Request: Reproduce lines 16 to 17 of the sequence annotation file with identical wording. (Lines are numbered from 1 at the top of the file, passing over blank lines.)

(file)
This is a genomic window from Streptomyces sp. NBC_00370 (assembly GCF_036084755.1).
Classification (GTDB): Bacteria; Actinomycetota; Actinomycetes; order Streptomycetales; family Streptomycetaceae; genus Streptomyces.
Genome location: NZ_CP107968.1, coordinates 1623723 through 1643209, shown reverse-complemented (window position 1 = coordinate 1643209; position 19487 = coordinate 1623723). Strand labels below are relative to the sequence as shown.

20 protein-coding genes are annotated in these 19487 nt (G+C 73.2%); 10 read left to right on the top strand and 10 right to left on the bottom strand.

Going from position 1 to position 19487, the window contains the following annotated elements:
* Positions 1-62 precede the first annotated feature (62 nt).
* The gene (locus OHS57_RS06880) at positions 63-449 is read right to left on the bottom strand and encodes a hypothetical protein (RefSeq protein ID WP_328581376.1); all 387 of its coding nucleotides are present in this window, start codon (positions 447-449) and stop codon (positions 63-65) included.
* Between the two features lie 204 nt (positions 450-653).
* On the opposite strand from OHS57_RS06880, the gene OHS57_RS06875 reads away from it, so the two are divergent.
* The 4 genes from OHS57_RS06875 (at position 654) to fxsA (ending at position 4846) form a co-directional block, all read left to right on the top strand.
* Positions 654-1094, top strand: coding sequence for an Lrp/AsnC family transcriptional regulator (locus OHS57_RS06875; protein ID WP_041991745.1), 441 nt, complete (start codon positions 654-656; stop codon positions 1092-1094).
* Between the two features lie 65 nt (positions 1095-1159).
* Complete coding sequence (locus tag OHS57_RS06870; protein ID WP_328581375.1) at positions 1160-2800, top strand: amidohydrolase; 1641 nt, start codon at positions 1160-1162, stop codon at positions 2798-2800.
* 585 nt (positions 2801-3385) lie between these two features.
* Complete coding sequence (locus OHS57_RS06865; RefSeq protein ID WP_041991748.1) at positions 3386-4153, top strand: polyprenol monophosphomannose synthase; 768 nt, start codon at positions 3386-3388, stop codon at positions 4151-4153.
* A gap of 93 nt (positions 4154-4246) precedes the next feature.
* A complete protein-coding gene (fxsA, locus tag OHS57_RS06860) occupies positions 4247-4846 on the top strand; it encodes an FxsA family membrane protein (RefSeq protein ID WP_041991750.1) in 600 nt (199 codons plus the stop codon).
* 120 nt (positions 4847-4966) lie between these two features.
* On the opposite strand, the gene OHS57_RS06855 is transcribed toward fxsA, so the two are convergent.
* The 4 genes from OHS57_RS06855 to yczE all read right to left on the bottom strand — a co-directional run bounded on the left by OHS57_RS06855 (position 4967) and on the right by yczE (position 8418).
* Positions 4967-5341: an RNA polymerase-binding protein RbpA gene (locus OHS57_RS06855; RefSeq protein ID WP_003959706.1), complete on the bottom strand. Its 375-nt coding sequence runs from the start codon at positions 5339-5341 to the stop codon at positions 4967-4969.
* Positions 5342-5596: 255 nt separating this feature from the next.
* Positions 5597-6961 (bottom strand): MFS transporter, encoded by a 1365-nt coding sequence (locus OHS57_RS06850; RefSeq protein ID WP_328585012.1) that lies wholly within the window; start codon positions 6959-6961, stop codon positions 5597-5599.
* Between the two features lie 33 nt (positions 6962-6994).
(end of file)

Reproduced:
* A gap of 93 nt (positions 4154-4246) precedes the next feature.
* A complete protein-coding gene (fxsA, locus tag OHS57_RS06860) occupies positions 4247-4846 on the top strand; it encodes an FxsA family membrane protein (RefSeq protein ID WP_041991750.1) in 600 nt (199 codons plus the stop codon).